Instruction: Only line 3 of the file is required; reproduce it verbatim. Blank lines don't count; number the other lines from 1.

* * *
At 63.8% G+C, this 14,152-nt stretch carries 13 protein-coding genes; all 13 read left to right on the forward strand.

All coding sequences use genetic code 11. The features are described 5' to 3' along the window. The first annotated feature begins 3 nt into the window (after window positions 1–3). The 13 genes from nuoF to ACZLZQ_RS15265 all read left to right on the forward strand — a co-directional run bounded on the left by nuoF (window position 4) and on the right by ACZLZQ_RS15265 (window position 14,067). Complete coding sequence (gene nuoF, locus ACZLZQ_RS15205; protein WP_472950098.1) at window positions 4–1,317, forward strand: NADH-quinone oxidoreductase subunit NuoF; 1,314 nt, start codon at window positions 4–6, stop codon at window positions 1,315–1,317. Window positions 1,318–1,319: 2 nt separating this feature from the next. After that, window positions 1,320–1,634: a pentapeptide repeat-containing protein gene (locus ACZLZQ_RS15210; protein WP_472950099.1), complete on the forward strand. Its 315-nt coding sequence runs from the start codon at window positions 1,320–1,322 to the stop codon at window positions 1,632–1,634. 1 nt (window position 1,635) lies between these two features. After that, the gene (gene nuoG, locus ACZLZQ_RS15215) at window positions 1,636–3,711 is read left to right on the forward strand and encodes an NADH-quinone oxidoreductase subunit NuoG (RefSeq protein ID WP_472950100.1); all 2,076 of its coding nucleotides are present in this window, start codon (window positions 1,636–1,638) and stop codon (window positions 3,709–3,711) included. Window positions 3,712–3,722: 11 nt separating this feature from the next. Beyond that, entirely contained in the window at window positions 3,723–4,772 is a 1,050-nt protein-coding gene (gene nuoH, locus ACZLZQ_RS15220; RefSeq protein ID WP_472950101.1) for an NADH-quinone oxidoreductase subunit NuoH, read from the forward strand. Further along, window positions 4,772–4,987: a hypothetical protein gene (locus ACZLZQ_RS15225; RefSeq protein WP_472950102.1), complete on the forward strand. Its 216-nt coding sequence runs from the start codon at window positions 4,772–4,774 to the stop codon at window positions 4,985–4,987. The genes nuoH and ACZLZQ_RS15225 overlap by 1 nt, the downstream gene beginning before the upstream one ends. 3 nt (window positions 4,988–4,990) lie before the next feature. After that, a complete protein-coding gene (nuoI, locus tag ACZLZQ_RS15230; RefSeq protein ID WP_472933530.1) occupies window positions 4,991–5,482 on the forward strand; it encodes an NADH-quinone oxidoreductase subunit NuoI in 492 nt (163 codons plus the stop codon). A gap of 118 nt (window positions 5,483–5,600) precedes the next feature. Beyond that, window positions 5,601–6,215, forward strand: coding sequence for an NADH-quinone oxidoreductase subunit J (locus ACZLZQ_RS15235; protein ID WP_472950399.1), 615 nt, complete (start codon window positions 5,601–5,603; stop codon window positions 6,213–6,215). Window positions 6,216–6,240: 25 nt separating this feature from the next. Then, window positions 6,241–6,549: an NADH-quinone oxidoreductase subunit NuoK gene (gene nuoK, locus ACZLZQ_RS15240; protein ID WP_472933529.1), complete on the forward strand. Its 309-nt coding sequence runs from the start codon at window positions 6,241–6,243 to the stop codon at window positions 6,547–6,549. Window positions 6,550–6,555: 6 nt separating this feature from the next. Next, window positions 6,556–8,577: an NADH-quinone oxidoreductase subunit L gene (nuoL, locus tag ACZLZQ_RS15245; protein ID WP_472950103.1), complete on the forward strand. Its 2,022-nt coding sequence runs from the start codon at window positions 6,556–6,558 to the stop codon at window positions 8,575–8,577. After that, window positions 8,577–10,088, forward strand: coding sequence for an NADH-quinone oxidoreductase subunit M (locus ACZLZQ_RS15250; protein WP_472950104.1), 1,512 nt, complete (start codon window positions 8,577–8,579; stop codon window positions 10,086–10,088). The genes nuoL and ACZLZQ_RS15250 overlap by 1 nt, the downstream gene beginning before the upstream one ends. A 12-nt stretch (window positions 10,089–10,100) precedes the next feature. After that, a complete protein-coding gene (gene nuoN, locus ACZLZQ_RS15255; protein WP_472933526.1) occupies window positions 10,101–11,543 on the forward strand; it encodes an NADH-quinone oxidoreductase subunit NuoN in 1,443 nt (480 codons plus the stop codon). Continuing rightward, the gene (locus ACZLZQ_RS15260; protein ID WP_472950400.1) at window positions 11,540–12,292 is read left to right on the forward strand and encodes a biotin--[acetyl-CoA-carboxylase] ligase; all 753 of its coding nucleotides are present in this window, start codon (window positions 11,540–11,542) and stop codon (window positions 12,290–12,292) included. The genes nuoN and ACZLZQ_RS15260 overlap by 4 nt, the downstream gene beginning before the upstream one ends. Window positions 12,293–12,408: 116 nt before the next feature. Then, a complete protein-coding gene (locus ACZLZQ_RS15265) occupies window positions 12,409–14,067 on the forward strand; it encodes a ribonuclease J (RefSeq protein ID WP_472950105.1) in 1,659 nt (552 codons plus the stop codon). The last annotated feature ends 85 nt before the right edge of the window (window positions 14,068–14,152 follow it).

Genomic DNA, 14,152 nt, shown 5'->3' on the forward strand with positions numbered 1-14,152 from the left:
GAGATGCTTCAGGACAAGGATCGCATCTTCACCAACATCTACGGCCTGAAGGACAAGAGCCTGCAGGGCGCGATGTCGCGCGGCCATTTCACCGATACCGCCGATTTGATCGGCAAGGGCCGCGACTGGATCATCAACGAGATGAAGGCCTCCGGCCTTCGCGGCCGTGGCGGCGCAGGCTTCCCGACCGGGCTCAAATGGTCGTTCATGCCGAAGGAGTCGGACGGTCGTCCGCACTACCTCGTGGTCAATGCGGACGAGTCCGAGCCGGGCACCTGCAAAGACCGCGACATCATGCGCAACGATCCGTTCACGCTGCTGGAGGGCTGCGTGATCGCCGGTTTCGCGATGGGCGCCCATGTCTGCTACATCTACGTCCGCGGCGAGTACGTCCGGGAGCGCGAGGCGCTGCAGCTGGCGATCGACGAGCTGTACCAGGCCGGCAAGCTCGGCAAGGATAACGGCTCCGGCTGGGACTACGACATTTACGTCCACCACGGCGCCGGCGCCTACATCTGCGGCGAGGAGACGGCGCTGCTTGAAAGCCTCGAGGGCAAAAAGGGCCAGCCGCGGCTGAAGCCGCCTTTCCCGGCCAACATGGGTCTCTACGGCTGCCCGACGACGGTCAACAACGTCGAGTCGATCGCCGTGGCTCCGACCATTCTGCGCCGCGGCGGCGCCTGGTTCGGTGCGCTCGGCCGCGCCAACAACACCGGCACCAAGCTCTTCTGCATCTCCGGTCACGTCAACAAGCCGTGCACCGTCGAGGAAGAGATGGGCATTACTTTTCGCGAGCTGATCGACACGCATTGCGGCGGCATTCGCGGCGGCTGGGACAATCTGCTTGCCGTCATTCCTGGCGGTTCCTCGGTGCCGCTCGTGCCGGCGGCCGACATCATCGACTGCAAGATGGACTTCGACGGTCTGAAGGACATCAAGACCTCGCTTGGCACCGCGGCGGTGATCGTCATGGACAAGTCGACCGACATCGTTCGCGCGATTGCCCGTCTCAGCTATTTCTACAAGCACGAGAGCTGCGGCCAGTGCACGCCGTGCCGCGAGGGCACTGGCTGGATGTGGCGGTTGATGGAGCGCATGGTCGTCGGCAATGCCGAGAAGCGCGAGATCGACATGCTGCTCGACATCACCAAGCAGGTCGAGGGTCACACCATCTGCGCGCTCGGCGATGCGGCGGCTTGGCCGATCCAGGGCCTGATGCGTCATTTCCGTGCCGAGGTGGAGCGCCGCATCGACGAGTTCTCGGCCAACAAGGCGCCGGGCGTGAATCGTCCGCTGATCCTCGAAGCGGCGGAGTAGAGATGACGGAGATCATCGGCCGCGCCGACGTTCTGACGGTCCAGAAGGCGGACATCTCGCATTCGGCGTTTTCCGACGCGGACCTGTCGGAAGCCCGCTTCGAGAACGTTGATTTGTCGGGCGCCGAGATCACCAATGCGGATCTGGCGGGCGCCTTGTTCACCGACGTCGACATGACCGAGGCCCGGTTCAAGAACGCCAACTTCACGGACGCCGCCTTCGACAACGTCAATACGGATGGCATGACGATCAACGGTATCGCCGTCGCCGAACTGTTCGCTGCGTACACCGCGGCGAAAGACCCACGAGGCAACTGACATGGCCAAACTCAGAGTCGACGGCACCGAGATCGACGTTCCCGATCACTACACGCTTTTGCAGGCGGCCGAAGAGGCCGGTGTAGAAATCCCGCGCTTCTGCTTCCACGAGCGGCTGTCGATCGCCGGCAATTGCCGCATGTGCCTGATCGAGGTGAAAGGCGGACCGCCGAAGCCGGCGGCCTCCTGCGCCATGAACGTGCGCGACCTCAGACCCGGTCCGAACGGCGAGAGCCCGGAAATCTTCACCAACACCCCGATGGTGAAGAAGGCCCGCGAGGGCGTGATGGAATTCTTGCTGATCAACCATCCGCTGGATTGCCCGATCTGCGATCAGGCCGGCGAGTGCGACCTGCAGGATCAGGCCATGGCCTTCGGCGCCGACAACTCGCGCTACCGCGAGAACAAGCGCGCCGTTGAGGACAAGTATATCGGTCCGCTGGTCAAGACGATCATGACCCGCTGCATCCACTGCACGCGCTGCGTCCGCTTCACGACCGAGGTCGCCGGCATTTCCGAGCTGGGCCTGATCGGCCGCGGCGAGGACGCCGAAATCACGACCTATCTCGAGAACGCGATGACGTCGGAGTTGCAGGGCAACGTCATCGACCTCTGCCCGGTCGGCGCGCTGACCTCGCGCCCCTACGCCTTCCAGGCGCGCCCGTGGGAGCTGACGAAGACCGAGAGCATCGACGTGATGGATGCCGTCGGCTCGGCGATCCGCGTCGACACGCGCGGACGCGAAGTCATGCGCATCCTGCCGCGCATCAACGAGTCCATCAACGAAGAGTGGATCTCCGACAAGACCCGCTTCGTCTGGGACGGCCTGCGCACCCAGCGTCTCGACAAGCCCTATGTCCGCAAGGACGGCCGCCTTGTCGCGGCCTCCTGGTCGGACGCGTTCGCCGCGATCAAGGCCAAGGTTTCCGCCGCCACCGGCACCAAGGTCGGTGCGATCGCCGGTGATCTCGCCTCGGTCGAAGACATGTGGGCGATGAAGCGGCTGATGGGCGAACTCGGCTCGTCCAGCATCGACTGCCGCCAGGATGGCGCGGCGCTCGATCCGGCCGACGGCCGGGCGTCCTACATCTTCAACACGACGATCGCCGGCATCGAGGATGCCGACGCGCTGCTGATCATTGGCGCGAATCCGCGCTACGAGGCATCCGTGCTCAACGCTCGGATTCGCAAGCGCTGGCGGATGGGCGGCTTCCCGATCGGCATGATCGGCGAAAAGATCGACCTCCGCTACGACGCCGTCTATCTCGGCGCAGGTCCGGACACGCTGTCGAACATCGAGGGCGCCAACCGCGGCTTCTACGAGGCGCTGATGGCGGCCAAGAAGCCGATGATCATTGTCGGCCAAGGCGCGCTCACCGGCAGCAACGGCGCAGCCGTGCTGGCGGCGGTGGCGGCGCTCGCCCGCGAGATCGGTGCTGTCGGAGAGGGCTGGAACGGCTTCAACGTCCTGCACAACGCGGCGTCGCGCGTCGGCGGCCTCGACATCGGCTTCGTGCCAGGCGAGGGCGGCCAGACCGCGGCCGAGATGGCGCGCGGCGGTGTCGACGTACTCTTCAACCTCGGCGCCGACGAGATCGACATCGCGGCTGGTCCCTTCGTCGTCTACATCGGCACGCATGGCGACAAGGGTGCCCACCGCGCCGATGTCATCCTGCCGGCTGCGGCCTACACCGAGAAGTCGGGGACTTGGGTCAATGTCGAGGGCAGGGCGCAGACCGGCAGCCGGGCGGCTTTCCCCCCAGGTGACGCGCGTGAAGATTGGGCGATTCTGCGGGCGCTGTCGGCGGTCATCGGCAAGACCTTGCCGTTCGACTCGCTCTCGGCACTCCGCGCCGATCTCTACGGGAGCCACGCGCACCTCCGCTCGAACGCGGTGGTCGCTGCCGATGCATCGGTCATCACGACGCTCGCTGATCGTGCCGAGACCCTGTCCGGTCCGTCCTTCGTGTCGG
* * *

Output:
Genomic DNA, 14,152 nt, shown 5'->3' on the forward strand with positions numbered 1-14,152 from the left: